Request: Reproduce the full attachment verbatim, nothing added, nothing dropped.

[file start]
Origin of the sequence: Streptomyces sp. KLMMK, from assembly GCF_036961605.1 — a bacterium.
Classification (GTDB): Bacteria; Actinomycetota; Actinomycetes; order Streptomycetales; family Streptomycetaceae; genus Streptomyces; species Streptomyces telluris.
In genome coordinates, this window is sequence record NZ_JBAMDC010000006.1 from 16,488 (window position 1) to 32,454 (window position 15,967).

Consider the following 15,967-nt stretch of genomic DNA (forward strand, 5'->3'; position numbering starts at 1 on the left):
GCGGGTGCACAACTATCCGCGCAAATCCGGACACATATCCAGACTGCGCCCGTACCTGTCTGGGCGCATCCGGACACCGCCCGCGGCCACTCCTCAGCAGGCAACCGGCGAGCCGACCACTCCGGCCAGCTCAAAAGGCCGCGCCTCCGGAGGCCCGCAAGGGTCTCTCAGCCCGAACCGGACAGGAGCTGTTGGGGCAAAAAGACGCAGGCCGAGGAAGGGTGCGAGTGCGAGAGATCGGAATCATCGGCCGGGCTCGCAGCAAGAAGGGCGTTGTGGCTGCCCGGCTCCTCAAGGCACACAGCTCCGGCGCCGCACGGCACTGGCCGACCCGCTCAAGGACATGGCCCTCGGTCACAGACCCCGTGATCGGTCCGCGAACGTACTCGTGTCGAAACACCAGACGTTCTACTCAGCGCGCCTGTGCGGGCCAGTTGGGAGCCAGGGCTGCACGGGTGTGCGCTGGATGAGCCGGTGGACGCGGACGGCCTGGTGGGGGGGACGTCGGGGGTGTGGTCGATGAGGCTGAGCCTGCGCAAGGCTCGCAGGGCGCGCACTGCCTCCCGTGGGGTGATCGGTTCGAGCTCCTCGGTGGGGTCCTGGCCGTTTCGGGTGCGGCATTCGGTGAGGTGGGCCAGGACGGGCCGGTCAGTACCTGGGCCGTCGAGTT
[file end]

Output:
Origin of the sequence: Streptomyces sp. KLMMK, from assembly GCF_036961605.1 — a bacterium.
Classification (GTDB): Bacteria; Actinomycetota; Actinomycetes; order Streptomycetales; family Streptomycetaceae; genus Streptomyces; species Streptomyces telluris.
In genome coordinates, this window is sequence record NZ_JBAMDC010000006.1 from 16,488 (window position 1) to 32,454 (window position 15,967).

Consider the following 15,967-nt stretch of genomic DNA (forward strand, 5'->3'; position numbering starts at 1 on the left):
GCGGGTGCACAACTATCCGCGCAAATCCGGACACATATCCAGACTGCGCCCGTACCTGTCTGGGCGCATCCGGACACCGCCCGCGGCCACTCCTCAGCAGGCAACCGGCGAGCCGACCACTCCGGCCAGCTCAAAAGGCCGCGCCTCCGGAGGCCCGCAAGGGTCTCTCAGCCCGAACCGGACAGGAGCTGTTGGGGCAAAAAGACGCAGGCCGAGGAAGGGTGCGAGTGCGAGAGATCGGAATCATCGGCCGGGCTCGCAGCAAGAAGGGCGTTGTGGCTGCCCGGCTCCTCAAGGCACACAGCTCCGGCGCCGCACGGCACTGGCCGACCCGCTCAAGGACATGGCCCTCGGTCACAGACCCCGTGATCGGTCCGCGAACGTACTCGTGTCGAAACACCAGACGTTCTACTCAGCGCGCCTGTGCGGGCCAGTTGGGAGCCAGGGCTGCACGGGTGTGCGCTGGATGAGCCGGTGGACGCGGACGGCCTGGTGGGGGGGACGTCGGGGGTGTGGTCGATGAGGCTGAGCCTGCGCAAGGCTCGCAGGGCGCGCACTGCCTCCCGTGGGGTGATCGGTTCGAGCTCCTCGGTGGGGTCCTGGCCGTTTCGGGTGCGGCATTCGGTGAGGTGGGCCAGGACGGGCCGGTCAGTACCTGGGCCGTCGAGTT